Gears of War 4 - Originally released a year ago, Gears of War 4 was already a showcase for the latest Unreal Engine and the same over-the-top action spectacle that the series is known for. On the Xbox One X you get two enhanced options – visuals which not only bumps up the resolution to 4K, it also uses new 4K assets and advanced visual effects. The only catch that it runs at a solid 30 fps - which is fine. Secondary to that there’s performance mode, which keeps the 4K resolution but utilises mostly the same effects as the core Xbox One release, but increases the frame-rate to 60 fps. And in case you were wondering the original ran at 1080p 30 fps. The campaign is best experienced in visuals mode, where the new 4K textures and truly jaw dropping HDR lighting effects propel this to being one of the best-looking games around. Period.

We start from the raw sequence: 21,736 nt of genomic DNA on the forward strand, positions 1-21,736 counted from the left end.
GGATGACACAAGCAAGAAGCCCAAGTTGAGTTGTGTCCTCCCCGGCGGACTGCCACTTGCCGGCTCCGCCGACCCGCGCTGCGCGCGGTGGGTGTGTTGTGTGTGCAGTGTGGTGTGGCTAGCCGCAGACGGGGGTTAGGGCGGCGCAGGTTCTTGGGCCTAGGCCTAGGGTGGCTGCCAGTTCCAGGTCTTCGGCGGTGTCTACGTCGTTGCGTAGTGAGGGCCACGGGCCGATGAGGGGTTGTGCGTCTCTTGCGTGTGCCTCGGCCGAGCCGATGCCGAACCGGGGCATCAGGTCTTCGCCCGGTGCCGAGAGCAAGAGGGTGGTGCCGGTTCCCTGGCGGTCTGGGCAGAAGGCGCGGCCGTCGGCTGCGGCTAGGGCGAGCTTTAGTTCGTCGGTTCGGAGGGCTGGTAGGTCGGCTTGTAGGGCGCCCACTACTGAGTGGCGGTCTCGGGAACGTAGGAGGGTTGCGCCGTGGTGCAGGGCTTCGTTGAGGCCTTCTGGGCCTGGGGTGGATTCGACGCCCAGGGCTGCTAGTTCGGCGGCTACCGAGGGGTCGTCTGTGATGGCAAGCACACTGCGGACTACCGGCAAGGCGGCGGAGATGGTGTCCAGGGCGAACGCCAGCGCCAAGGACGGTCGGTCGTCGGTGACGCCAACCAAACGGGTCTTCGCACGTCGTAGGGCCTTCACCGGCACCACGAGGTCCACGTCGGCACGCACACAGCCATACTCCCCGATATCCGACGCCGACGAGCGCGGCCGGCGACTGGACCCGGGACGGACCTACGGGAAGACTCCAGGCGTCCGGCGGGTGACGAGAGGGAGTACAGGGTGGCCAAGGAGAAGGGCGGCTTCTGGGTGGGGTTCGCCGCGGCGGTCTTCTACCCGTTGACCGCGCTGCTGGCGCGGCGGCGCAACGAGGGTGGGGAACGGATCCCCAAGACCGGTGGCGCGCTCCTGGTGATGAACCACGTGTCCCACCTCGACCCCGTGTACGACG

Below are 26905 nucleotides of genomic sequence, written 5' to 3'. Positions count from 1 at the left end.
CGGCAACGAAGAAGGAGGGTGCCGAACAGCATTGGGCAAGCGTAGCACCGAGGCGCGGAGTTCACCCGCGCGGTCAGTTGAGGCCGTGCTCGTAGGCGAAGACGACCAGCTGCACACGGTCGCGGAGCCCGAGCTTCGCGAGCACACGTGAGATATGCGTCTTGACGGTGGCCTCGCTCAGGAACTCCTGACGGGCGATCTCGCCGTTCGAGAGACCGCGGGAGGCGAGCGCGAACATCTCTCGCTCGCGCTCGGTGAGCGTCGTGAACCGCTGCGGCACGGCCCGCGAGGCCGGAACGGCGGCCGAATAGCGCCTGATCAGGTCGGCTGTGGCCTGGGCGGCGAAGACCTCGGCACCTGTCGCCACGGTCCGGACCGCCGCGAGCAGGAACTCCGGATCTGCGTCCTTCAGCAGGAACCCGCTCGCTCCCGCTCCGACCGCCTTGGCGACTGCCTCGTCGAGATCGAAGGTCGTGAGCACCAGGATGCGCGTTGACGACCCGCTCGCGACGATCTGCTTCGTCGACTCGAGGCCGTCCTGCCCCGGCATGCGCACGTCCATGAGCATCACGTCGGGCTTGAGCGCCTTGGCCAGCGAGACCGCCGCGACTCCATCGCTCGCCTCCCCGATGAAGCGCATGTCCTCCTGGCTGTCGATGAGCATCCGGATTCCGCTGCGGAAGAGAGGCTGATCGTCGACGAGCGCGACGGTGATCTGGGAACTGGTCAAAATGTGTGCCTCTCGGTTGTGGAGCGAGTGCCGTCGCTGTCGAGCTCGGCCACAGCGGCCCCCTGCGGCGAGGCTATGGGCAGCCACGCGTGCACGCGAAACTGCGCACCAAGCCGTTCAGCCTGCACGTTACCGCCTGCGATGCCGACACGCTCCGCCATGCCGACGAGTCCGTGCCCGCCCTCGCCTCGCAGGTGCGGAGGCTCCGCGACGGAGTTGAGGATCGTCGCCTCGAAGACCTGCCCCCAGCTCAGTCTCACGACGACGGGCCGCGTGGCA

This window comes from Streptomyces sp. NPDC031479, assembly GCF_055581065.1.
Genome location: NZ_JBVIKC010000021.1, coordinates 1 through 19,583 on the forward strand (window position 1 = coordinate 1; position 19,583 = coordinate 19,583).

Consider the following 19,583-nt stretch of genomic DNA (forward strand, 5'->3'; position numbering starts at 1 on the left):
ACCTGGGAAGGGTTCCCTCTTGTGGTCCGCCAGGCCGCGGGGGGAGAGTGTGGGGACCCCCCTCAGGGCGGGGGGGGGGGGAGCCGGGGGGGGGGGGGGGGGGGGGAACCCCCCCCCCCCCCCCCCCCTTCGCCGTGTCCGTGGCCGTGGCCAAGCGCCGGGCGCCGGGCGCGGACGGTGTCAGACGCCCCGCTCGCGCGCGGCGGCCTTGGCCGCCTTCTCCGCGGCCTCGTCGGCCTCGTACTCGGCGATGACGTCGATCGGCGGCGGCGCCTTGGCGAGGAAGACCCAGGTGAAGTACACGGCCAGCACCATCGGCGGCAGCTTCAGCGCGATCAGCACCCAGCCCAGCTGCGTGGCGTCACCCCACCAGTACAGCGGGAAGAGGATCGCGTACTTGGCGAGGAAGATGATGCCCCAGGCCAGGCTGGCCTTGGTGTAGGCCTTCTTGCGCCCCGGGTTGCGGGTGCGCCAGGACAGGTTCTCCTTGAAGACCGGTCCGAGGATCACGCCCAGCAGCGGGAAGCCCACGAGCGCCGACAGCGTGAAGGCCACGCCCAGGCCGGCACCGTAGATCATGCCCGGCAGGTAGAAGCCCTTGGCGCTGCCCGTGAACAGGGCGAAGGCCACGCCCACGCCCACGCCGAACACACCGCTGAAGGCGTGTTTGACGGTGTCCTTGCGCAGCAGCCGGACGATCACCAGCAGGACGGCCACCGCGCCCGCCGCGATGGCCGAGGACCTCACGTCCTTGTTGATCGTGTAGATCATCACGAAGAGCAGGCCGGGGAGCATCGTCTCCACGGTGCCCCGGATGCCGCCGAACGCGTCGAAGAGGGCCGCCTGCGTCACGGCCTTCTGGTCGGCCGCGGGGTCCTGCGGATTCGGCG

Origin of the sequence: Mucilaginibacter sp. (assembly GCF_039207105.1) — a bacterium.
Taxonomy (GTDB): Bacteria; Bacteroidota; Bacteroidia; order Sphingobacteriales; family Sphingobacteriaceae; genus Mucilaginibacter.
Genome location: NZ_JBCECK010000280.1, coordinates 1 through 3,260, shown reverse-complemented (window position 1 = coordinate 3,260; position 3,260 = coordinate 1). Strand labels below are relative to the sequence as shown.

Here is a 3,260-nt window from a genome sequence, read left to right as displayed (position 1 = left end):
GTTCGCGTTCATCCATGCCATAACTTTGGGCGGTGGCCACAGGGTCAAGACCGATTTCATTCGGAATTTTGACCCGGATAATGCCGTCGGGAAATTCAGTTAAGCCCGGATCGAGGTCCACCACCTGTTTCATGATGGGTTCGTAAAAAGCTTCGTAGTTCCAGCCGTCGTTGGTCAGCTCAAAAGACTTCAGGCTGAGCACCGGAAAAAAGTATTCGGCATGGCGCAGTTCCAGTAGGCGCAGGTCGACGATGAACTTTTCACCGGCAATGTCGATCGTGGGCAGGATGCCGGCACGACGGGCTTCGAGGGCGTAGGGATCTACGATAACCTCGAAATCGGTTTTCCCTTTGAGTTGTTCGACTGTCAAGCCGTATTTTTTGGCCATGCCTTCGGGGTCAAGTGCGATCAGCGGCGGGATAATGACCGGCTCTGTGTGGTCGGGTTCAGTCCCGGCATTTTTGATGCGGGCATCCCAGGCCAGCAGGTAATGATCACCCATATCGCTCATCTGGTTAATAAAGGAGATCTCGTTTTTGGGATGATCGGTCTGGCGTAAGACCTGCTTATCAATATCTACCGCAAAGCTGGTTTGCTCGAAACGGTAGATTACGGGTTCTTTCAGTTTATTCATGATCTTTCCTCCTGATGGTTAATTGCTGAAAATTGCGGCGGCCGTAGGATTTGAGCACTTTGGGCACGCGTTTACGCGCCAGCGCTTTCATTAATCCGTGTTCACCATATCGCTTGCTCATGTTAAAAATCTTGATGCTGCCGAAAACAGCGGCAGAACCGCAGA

Forza Motorsport 7 - Built from the ground up for the Xbox One X and it shows. And to put it in a way that doesn’t sound too insulting, if you’re playing Forza 7 on a 4K screen without an Xbox One X but upscaled via an Xbox One S the difference is like looking at a game on the Xbox 360 versus the original Xbox One. Yeah, crisp and fast and smooth in a way that racing games have never been, presented in 4K at 60 fps. Now, to put that in perspective – getting any game on a high-end PC to run at a stable frame-rate at 4K isn’t easy and requires some expensive gear. For the Xbox One X to do this immediately with Forza 7 is not only impressive, but intimidating. That generation comparison between the Xbox 360 and Xbox One wasn’t a joke, and Forza 7 proves it. And it doesn’t stop with the cars or the frame-rate as it also features some of the best weather effects ever put into a racing title.